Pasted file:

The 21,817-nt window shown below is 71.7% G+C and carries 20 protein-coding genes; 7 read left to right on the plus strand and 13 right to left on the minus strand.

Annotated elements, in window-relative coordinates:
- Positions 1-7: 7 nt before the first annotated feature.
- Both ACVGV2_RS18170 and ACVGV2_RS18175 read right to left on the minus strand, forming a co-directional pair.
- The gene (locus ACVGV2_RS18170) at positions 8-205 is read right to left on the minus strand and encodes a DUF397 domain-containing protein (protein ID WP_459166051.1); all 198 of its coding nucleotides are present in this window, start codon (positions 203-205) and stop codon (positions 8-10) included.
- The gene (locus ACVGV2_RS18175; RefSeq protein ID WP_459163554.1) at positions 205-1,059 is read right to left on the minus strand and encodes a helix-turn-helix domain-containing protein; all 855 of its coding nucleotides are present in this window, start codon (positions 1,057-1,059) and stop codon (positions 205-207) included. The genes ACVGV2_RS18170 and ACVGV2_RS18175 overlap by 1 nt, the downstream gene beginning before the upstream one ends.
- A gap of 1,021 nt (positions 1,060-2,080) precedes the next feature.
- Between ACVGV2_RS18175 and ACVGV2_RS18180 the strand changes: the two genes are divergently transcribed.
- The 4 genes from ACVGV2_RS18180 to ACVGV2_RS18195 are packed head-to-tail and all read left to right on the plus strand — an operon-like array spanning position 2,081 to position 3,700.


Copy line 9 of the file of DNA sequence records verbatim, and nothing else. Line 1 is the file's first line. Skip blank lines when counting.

- The 4 genes from ACVGV2_RS18180 to ACVGV2_RS18195 are packed head-to-tail and all read left to right on the plus strand — an operon-like array spanning position 2,081 to position 3,700.